Editor’s note: In our Christian journey, as we root and grow in the grace and word of the Lord, the natural result is that we will bear fruit (Isa 37:31; Jn 15:5; Rom 7:4). And the more we come to know God, the more we will be compelled by Christ’s love to offer up our bodies as a living sacrifice (Rom 12:1). Serving the Lord as part of the body of Christ, as part of His royal priesthood (1 Pet 2:9), becomes our duty and purpose. Therefore, the topic of succession is essential for the youth, as they prepare themselves to take their next steps in the ministry and assume more responsibilities. Here, we ask Preacher Peter Shee for his advice to the youth—the future pillars of the church.
The Bible has many examples of mentors and their successors, such as Moses and Joshua, and Elijah and Elisha. Is there a Bible passage that you would like to share on the theme of succession?
Paul’s second letter to Timothy, one of his successors, offers many valuable insights on this theme. It contains one of the most relevant verses to any discussion of succession:
And the things that you have heard from me among many witnesses, commit these to faithful men who will be able to teach others also. (2 Tim 2:2)
The epistle focuses principally on Paul’s mentorship of Timothy, but if we look closely, the verse reveals four generations of succession—from Paul to Timothy and other witnesses, to another group of faithful men, who can teach others. It is worth noting that Paul saw his mentors as forefathers and Timothy as his son (2 Tim 1:3; 2:1). The work of the ministry is a family business.
That’s an encouraging way of looking at it—how intimate our relationships as co-workers can be. What lessons about succession can we learn from 2 Timothy?
We can start with the verse I just shared, 2 Timothy 2:2. Many witnesses heard Paul, but Paul was writing only to Timothy. Today, are we just witnesses who don’t contribute? Perhaps there were other believers around Timothy, but not many were suitable to succeed in the ministry. It is like a pyramid: Paul commits the gospel to Timothy, who commits it to more people, who each commit it to even more. But how many faithful men would Timothy have been able to find? Likewise, we may have difficulties finding successors or co-workers. But first, we can reflect on whether others will find us faithful to succeed in the ministry.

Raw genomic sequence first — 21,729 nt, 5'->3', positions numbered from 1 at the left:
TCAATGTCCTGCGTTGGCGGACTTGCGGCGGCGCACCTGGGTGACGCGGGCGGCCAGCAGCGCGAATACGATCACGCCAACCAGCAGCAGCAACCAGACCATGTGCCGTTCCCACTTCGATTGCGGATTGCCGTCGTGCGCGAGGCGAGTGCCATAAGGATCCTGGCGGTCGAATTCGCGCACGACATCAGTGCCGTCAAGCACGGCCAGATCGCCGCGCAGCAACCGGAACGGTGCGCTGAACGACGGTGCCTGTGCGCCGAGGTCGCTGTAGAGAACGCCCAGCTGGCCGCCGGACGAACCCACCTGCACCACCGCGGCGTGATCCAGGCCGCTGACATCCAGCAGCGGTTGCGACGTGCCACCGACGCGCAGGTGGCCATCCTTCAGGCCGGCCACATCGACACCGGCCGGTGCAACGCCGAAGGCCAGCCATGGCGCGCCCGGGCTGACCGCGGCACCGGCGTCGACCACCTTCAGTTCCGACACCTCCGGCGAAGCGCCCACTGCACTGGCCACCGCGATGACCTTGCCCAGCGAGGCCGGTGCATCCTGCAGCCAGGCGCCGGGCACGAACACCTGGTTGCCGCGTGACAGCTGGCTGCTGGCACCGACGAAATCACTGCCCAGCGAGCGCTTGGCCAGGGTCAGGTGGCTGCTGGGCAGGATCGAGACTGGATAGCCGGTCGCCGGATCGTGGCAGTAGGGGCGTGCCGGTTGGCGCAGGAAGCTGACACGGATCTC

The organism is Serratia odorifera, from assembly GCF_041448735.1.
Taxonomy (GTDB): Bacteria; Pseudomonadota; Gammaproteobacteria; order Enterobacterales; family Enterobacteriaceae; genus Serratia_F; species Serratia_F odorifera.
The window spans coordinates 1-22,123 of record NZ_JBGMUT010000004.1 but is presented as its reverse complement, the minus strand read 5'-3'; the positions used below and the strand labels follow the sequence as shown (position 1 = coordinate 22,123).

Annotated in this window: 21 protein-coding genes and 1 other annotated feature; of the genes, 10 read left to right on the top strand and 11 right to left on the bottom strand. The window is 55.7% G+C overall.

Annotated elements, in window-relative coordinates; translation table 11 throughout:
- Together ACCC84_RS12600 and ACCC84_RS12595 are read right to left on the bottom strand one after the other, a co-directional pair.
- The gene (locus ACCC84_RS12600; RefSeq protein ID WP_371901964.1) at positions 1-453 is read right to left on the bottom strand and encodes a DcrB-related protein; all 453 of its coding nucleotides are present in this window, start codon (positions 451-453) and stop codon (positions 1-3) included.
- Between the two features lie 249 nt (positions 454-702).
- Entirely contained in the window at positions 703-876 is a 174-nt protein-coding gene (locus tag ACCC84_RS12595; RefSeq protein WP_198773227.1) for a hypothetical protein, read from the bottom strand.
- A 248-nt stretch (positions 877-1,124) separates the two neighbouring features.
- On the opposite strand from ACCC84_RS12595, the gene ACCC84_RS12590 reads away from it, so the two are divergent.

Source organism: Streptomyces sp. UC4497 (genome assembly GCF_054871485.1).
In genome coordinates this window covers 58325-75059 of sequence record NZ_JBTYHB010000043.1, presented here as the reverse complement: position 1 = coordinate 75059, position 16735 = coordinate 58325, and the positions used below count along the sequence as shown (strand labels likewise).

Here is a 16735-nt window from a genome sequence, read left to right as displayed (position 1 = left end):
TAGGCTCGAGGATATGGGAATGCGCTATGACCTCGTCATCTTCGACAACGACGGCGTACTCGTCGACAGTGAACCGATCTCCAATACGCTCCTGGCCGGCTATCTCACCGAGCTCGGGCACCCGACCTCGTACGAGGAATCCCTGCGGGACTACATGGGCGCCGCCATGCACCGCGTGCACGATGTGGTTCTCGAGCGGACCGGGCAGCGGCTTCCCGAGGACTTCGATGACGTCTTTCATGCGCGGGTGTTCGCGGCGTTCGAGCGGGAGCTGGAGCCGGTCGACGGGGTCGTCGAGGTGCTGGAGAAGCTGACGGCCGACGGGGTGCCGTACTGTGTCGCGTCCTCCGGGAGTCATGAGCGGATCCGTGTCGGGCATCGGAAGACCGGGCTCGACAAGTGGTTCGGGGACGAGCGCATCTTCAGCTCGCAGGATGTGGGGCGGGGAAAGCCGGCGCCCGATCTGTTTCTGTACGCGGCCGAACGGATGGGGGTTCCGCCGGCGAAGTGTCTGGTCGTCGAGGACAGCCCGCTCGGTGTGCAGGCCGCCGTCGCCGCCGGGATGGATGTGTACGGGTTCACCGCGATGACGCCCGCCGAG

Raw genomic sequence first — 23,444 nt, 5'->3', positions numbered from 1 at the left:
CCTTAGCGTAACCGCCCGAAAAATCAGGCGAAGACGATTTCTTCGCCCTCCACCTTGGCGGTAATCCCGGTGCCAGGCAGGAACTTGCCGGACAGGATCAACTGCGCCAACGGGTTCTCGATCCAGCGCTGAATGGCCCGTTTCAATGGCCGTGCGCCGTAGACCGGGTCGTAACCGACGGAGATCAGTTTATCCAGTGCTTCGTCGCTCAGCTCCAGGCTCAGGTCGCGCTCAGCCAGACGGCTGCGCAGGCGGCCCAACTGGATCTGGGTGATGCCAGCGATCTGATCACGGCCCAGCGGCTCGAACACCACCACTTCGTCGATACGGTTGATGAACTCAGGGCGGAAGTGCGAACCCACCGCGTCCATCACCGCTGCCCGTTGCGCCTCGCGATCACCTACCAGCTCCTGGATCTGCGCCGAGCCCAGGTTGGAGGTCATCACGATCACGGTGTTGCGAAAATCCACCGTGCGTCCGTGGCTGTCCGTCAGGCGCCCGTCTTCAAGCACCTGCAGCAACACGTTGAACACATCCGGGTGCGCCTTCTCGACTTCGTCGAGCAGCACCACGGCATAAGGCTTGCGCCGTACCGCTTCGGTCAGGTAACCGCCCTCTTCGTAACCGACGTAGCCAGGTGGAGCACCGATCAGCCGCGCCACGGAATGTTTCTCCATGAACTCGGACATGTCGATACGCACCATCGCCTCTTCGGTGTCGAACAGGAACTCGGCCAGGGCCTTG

Only adjusting our external behavior is insufficient. It is also about our internal state. We need purity built upon the doctrine and God’s holiness to fulfill our ministry. Paul lists the moral degradation that will happen to people in the last days (2 Tim 3:1–7). A lack of knowledge of the truth leads to sinfulness because they are “always learning and never able to come to the knowledge of the truth” (2 Tim 3:7). Doctrine and behavior go hand in hand.
Succeeding to the ministry is not easy. Timothy faced challenges in his environment. A few times, Paul begins his encouragement to Timothy with the phrase, “But you” (2 Tim 3:10, 14; 4:5). Paul highlighted the corruption of Timothy’s peers, whom Paul even described as evil (2 Tim 3:13). Thus, when we take up the challenge of succeeding to the ministry, Paul declares that we must be like soldiers and athletes: focused and disciplined (2 Tim 2:3–5). We must be disciplined in pursuing righteousness and the things of God.
No one engaged in warfare entangles himself with the affairs of this life, that he may please him who enlisted him as a soldier. (2 Tim 2:4)
Finally, just as Timothy observed Paul, we can observe older servants of God and carefully follow what they do well. My peers and I have to reflect on 2 Timothy 3:10–11. Have we been good examples in doctrine, manner of life, purpose, faith, longsuffering, love, perseverance, persecutions, and afflictions?
You will notice that these lessons all relate to the challenges involved in succeeding to the ministry.
I suppose these challenges that Timothy faced are what we also encounter today.
Yes. How many youths—both brothers and sisters—want to enter the full-time ministry? Sisters may not serve in the same capacity as brothers, but they can serve full-time too.
Or think about striving for holiness. How many of your peers are virgins before marriage? Our behavior has to be different! Remember the imperative: “But you.”